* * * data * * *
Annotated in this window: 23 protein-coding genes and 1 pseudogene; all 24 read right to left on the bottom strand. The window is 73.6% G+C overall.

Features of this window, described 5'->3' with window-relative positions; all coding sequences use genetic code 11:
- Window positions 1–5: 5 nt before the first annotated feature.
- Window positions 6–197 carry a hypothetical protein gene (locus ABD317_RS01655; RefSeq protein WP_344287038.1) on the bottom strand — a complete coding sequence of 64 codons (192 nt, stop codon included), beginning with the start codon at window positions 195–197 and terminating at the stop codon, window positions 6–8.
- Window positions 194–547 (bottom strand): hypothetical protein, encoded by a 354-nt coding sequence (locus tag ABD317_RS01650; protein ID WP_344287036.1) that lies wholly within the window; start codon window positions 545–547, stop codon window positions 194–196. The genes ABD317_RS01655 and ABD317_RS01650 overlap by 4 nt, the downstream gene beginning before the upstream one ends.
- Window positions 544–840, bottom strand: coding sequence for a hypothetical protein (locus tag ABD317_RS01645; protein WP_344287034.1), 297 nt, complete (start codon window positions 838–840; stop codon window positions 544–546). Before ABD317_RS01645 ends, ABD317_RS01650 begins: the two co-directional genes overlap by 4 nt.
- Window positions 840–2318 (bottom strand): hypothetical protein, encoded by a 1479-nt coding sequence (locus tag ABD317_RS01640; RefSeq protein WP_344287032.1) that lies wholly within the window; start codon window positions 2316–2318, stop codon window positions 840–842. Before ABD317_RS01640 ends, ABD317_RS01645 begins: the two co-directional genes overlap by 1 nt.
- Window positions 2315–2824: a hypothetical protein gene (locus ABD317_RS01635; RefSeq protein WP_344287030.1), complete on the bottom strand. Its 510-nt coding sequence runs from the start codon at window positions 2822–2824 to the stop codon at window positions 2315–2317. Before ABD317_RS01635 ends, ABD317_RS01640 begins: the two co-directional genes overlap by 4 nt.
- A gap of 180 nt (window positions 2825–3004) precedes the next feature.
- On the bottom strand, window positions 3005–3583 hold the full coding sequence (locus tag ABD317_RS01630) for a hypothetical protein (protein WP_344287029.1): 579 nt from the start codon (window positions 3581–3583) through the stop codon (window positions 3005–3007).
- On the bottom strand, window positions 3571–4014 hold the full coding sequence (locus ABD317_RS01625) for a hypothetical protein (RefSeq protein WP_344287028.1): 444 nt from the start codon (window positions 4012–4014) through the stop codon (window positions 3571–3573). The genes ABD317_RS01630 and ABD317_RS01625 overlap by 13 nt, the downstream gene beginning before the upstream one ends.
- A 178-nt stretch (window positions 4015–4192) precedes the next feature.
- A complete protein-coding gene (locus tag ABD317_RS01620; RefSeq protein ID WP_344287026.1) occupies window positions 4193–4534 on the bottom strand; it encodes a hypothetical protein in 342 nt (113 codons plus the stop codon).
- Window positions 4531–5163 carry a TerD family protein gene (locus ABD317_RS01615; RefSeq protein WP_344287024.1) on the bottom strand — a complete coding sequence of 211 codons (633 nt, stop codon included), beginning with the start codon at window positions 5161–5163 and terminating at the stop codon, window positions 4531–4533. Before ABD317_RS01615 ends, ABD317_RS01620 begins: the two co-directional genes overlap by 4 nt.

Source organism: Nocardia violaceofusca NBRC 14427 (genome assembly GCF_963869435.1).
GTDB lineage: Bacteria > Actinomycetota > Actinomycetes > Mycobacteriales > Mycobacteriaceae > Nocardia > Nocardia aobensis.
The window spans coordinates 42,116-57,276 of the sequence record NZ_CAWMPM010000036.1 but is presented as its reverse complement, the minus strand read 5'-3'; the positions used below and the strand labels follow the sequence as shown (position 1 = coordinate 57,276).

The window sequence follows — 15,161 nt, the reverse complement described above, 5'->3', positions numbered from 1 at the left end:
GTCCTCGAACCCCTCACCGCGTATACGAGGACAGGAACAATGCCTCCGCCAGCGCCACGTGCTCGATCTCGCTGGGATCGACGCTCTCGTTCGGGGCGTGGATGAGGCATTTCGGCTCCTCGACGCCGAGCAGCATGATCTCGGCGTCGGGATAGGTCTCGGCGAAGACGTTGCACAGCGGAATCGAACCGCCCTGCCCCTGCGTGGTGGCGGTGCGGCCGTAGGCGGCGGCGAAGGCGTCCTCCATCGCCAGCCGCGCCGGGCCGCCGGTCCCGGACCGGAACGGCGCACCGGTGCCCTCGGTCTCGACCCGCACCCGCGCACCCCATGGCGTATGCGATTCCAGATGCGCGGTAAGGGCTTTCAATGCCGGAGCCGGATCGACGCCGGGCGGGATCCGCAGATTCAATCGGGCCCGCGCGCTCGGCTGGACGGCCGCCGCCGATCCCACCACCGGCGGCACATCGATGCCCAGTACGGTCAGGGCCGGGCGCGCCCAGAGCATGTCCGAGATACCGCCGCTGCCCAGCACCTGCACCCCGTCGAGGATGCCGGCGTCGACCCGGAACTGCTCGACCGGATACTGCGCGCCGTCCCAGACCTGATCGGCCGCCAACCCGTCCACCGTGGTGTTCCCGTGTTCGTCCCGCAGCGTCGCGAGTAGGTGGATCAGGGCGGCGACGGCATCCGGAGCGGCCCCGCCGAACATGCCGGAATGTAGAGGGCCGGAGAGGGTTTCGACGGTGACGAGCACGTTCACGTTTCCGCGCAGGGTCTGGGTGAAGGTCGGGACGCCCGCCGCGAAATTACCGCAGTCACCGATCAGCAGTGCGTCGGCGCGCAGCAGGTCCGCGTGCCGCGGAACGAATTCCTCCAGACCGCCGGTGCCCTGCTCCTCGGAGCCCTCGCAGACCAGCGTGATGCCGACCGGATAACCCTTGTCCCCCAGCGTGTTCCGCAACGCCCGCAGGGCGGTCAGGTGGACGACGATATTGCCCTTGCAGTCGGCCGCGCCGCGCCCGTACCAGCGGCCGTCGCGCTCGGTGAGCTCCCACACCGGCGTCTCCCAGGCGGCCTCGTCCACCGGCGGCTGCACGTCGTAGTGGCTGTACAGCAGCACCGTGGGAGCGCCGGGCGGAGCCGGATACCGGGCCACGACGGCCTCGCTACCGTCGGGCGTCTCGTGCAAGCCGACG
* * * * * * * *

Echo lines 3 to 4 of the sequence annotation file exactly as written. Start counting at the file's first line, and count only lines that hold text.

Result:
- Window positions 1–5: 5 nt before the first annotated feature.
- Window positions 6–197 carry a hypothetical protein gene (locus ABD317_RS01655; RefSeq protein WP_344287038.1) on the bottom strand — a complete coding sequence of 64 codons (192 nt, stop codon included), beginning with the start codon at window positions 195–197 and terminating at the stop codon, window positions 6–8.